NHL 94
NHL '94 Cover
Developer(s) EA Canada and High Score Productions (SCD, SNES, MD)
Park Place Productions (DOS)
Publisher(s) EA Sports


Release date
  • NA March 15, 1993
  • EU March 31, 1994
Genre Sports - Ice Hockey Sim
Mode(s) Single-player, multiplayer
Age rating(s)
  • ESRB: K-A (Kids to Adults)
  • VRC: General Audiences
Platform(s) Super NES, Mega Drive/Genesis, Sega CD, DOS

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Credits | Rosters | Codes | Walkthrough

NHL '94 is an ice hockey game by EA Sports for the Sega Mega Drive/Genesis, Super Nintendo and Sega CD, as well as the first release of the "NHL Hockey" series for PC/DOS, simply titled "NHL Hockey", without the "94" in the title. The game is officially licensed from the National Hockey League and NHL Players Association. Being the third game in the NHL Hockey series media franchise, it was released on March 15, 1993. NHL '94 is included as #47 on IGN's Top 100 Games of All-Time[1] and is named All-Time Greatest Sports Video Game by and various gaming forums.[2]


NHL Hockey screenshot

NHL Hockey has NHL and NHLPA licences, so player names and team logos are in use. (Photo: DOS version)

Just like its predecessors -- NHL Hockey and NHLPA Hockey '93 -- NHL '94 was designed to give gamers the most realistic hockey experience possible. The game maintained the series' signature vertical camera angle, which offered the player distinct gameplay and strategic advantages over contemporary side-view hockey games, and kept the 2D sprite character models of NHLPA '93 (albeit with some new animations). While today such a lack of graphical change from year to year would be criticized by players, the NHLPA '93 framework was regarded as the most groundbreaking hockey engine ever made—meaning that NHL '94 had the luxury of simply tweaking the basic aspects of the game. The result was one of the most widely-acclaimed sports games ever made, and a game that still has an extensive cult following to this day, such as

That's not to say no improvements were made to the engine by EA between 1992 and 1993. Notably, NHL '94 introduced the "one timer", an authentic hockey move where a player shoots the puck directly off of a pass; NHL '94 's one-timer was in fact so devastating that it would become the scoring method of choice for most players. However, other techniques such as "the duper" and "the move" remain quite popular and effective scoring tactics, not to mention the sometimes used b-button shot. Because of NHL 94 's (mostly) realistic and action-packed gameplay, the game is almost universally considered the best hockey game of its generation, and is frequently mentioned in "all-time top sports game" lists.[3]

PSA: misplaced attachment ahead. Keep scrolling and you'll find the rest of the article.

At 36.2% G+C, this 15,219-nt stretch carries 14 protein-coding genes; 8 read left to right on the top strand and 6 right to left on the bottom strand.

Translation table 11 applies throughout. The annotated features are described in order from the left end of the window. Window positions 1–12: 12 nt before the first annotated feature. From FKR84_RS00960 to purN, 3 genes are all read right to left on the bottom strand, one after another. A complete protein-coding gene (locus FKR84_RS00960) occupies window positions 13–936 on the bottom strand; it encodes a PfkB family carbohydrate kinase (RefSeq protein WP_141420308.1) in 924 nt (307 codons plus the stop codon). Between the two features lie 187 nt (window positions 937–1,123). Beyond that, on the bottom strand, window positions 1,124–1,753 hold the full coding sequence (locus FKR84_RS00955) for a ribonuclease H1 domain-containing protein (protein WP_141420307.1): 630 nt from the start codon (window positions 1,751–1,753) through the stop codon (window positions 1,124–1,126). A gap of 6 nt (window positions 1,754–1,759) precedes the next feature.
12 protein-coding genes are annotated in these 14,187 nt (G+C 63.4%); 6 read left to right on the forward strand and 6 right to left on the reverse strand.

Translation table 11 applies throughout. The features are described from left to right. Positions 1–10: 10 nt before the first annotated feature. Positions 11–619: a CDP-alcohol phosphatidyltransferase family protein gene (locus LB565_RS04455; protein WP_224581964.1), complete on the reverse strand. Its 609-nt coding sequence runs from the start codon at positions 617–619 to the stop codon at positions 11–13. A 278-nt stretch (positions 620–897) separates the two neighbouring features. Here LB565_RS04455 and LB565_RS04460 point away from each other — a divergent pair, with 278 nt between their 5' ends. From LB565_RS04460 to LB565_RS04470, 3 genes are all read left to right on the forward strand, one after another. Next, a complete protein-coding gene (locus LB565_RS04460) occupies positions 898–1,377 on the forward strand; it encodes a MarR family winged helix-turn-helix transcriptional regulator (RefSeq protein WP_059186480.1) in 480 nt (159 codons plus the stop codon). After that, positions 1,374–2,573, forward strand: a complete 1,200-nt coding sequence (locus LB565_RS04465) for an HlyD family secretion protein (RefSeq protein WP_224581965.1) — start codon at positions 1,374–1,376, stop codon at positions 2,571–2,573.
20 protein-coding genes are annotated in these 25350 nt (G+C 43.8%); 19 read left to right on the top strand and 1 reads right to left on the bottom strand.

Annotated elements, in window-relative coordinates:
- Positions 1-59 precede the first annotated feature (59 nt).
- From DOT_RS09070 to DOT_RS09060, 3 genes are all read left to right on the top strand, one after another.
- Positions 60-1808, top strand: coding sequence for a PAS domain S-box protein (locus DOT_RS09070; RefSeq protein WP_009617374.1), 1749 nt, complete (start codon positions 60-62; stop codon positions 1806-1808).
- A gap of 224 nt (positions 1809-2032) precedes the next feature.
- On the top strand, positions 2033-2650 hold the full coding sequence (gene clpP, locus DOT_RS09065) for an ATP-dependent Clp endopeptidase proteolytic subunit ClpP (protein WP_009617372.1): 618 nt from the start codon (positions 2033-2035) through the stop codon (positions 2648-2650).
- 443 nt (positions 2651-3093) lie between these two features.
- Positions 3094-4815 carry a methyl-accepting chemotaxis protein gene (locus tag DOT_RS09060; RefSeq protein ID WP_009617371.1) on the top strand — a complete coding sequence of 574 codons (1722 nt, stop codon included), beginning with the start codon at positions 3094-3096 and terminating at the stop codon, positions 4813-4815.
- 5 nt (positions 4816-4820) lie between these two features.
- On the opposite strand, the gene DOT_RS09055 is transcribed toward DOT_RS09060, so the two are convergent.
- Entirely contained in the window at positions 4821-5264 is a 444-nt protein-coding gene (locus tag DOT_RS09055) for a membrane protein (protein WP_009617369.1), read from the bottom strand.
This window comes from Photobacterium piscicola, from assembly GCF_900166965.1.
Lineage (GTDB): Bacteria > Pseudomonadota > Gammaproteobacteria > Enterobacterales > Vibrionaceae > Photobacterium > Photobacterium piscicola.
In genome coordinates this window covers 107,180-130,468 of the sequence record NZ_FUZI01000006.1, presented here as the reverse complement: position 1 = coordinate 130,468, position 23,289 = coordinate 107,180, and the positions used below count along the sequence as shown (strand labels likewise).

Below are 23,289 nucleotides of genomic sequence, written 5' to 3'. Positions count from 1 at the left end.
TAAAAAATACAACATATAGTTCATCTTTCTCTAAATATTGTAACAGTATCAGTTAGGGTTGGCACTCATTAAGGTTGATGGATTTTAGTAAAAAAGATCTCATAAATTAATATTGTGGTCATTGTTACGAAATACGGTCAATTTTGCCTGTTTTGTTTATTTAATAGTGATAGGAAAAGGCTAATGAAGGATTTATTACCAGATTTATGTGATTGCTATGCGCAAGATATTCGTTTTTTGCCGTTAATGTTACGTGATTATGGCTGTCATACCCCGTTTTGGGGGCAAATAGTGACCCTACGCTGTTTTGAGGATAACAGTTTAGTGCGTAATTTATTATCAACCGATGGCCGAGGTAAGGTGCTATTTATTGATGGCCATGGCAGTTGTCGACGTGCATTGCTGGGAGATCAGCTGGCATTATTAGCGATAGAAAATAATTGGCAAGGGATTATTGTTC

New features

Key features in this game are the ability to shoot a one timer, better all-around control of players, breaking the glass, a kid sitting in the stands who gets up and bangs on the glass behind the net, being able to save your records[4], as well as the four modes - Regular Season, Playoffs, Best of Seven Playoffs, and Shootout. There are no international teams, but both all-star teams are present. Also introduced were team-specific organ songs played at the start of periods and after goals—examples included the Hartford Whalers' trademark "Brass Bonanza", "When the Saints Go Marching In" for the St. Louis Blues, "The Sabre Dance" for the Buffalo Sabres, and the Chicago Blackhawks theme song "Here Come the Hawks".

Game modes

  • Exhibition Game
  • Stanley Cup Playoffs: Single Game Series
  • Stanley Cup Playoffs: Best of Seven Series
  • Shootout Mini-Game

Removed features

Fighting was removed from the game.

Other versions

Review scores
Publication Score
Electronic Gaming Monthly 8.25/10

The game was included in the PlayStation 2 version of NHL 06. The port included was based on the Sega Genesis version, but lacked the official NHL rosters from the original title.

A version titled NHL Pro Hockey '94 was released in Japan for the SNES which has all the important text in Japanese including the main menu, the actual hockey players, the secondary (end of period and post-game) menus, and the crowd meter. However the passwords still used letters of the Roman alphabet and numbers exclusively.


See Also

External links

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